ICEI resources pave the way for fast GPU simulations of large-scale spiking network models

07 Jul 2022

Written by Gianmarco Tiddia, Bruno Golosio, Jose Villamar, Johanna Senk, Jasper Albers, Francesco Simula, Jari Pronold, Viviana Fanti, Elena Pastorelli, Pier Stanislao Paolucci, Sacha Jennifer van Albada

Spiking neural network models have become an effective tool to study brain functions as they capture several aspects of natural neural networks. Every neuron in such a network model is characterized by a membrane potential and a mechanism to emit electrical pulses for the communication with other neurons. The multi-area model of macaque visual cortex  is a large-scale spiking network model describing the dynamics of 32 vision-related areas of the macaque cortex at cellular resolution [1-3]. Each area has a laminar structure (see Figure 1) and in total the model is composed of 4.1 million neurons and about 24 billion synapses. Integrating experimental data on the network architecture of all represented areas, the model is able to reproduce the resting-state activity experimentally observed in the macaque brain.

Figure 1: A schematic overview of the multi-area model. Each area has a laminar structure, with one excitatory and one inhibitory neuron population in each layer.

Simulating such large-scale models is computationally demanding. Indeed, achieving reasonable simulation times is hard even taking advantage of high-performance computing (HPC) clusters. In addition, performant software tools are needed to efficiently exploit the computational resources. Simulators such as NEST [4] can simulate a plethora of neuron and synapse models, enabling large-scale simulations on CPU-based systems. Further, the interest in GPU-based simulations of spiking neural networks is rising since the growth of the GPU industry leads to more and more performant and accessible GPU cards with an increased amount of memory. Therefore there is a need for simulators capable of exploiting this fast-growing hardware. 

NEST GPU [5-7] is a library recently integrated into the NEST Initiative to enable spiking simulations on GPUs in a framework similar to that of the NEST simulator.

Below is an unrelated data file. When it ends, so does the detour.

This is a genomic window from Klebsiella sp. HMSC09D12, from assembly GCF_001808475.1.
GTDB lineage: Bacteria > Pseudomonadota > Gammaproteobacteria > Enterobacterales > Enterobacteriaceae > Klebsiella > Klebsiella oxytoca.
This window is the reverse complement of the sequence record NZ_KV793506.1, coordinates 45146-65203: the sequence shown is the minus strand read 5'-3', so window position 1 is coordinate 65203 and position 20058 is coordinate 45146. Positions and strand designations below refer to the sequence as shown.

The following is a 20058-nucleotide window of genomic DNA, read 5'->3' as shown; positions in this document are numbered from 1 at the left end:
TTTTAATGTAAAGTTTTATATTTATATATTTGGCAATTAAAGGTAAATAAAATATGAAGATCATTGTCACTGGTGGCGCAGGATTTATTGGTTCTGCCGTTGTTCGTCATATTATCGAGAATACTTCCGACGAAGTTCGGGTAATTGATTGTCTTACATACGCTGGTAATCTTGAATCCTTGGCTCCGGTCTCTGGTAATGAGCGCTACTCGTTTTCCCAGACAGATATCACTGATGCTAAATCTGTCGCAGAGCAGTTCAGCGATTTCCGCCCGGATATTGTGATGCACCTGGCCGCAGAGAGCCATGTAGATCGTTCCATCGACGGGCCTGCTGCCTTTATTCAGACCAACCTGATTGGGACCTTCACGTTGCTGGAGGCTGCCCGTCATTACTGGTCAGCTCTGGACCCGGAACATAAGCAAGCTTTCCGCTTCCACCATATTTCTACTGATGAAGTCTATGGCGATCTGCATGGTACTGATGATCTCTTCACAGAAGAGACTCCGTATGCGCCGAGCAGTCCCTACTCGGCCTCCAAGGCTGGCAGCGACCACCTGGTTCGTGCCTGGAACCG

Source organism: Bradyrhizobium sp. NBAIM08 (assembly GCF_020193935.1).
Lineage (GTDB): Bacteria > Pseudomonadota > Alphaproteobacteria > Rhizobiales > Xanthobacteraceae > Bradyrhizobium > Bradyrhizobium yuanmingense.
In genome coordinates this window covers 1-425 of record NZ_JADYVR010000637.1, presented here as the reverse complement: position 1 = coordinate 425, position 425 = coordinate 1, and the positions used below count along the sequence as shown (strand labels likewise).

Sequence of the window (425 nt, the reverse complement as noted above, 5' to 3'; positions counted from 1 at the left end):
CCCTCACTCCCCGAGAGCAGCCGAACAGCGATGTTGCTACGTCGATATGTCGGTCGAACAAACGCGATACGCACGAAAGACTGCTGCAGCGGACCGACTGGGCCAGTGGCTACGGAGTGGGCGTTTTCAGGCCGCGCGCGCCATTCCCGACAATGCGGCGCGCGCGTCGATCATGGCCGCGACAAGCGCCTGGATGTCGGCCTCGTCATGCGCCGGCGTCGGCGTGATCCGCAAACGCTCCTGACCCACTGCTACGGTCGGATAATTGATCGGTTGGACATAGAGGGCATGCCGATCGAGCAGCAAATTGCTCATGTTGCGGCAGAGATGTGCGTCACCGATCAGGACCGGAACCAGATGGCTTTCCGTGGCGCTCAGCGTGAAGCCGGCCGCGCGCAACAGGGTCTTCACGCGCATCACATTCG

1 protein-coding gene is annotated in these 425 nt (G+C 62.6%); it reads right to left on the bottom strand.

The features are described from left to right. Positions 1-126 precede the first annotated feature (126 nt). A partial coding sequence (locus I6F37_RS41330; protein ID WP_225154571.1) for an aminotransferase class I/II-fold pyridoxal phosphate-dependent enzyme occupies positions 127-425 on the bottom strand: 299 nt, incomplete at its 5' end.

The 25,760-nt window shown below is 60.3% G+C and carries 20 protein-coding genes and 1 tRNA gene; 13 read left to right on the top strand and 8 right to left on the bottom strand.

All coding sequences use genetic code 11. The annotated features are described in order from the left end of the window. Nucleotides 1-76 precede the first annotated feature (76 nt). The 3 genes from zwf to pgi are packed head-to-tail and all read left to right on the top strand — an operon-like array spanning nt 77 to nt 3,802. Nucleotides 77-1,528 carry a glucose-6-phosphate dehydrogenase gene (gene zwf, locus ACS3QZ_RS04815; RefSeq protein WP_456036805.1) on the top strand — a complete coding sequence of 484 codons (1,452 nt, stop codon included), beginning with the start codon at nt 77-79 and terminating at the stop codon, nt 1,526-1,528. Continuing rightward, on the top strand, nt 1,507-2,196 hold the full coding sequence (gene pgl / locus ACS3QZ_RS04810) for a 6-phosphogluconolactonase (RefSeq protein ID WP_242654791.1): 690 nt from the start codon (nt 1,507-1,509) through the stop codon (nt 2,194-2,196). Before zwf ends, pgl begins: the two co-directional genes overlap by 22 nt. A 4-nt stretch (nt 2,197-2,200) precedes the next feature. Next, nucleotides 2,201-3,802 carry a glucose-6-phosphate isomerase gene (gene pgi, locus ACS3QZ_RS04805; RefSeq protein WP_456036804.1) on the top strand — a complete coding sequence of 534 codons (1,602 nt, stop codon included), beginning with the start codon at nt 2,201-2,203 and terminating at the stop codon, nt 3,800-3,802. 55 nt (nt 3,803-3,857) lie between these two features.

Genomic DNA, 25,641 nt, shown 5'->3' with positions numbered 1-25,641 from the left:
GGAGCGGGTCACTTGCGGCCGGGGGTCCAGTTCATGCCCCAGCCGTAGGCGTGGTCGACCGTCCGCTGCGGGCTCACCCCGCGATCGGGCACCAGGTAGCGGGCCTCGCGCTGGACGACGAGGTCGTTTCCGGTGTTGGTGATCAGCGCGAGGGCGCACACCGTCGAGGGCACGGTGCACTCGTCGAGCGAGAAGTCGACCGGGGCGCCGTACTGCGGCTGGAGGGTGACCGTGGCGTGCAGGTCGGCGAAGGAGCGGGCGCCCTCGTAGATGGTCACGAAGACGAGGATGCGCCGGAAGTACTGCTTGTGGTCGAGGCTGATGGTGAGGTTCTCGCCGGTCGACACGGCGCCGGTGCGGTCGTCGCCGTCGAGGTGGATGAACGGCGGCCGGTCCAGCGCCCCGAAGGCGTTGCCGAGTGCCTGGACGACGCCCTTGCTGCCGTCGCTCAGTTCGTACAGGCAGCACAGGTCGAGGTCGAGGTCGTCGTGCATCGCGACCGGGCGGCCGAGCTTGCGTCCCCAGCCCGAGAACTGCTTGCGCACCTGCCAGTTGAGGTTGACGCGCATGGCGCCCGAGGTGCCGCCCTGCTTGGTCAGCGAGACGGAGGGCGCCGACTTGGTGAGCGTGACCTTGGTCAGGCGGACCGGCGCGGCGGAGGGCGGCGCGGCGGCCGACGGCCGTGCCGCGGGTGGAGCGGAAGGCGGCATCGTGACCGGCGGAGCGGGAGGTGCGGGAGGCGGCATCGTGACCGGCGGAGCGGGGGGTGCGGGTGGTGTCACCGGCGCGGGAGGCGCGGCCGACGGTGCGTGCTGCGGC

Recent progress in the development of NEST GPU facilitates the simulation of large-scale network models distributed across multiple nodes of a compute cluster. We simulated the multi-area model with both NEST and NEST GPU to compare the results [7]. The simulations were performed on the HPC cluster JUSUF of the Jülich Supercomputing Center (JSC) made available via ICEI allocations for the Human Brain Project (HBP). We observed that the two simulators show consistent results in terms of statistics of the neural activity, while the GPU-based simulator outperformed the CPU-based one by a factor 3.1 in terms of simulation time, simulating one second of biological time of the model in less than 16 s of wall-clock time. 

This work opens up the possibility of exploiting GPU clusters to perform fast and reliable simulations of very large-scale spiking networks of brain models.


[1] Schmidt M, Bakker R, Hilgetag CC, Diesmann M & van Albada SJ (2018), Multi-scale account of the network structure of macaque visual cortex, Brain Structure and Function,
[2] Schuecker J, Schmidt M, van Albada SJ, Diesmann M & Helias M (2017), Fundamental Activity Constraints Lead to Specific Interpretations of the Connectome, PLOS Computational Biology , 
[3] Schmidt M, Bakker R, Shen K, Bezgin B, Diesmann M & van Albada SJ (2018),  A multi-scale layer-resolved spiking network model of resting-state dynamics in macaque cortex, PLOS Computational Biology,
[4] Gewaltig MO, Diesmann M: NEST (NEural Simulation Tool). Scholarpedia 2007, 2(4):1430, http:/
[5] Source code:
[6] Golosio B, Tiddia G, De Luca C, Pastorelli E, Simula F & Paolucci PS (2021), Fast simulations of highly-connected spiking cortical models using GPUs, Frontiers in Computational Neuroscience,
[7] Tiddia G, Golosio B, Albers J, Senk J, Simula F, Pronold J, Fanti V, Pastorelli E, Paolucci PS & van Albada SJ (2022), Fast simulation of multi-area spiking network model of macaque cortex on an MPI-GPU cluster, Frontiers in Neuroinformatics,

We acknowledge the use of Fenix Infrastructure resources, which are partially funded from the European Union’s Horizon 2020 research and innovation programme through the ICEI project under the grant agreement No. 800858. This study was further supported by the European Union’s Horizon 2020 Framework Programme for Research and Innovation under Specific Grant Agreements No. 945539 (HBP SGA3) and No. 785907 (HBP SGA2), the Priority Program 2041 (SPP 2041) “Computational Connectomics” (DFG), the Helmholtz IVF Grant SO-092 (ACA), the Joint Lab SMHB, and the INFN APE Parallel/Distributed Computing laboratory. 

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Fenix has received funding from the European Union's Horizon 2020 research and innovation programme through the ICEI project under the grant agreement No. 800858.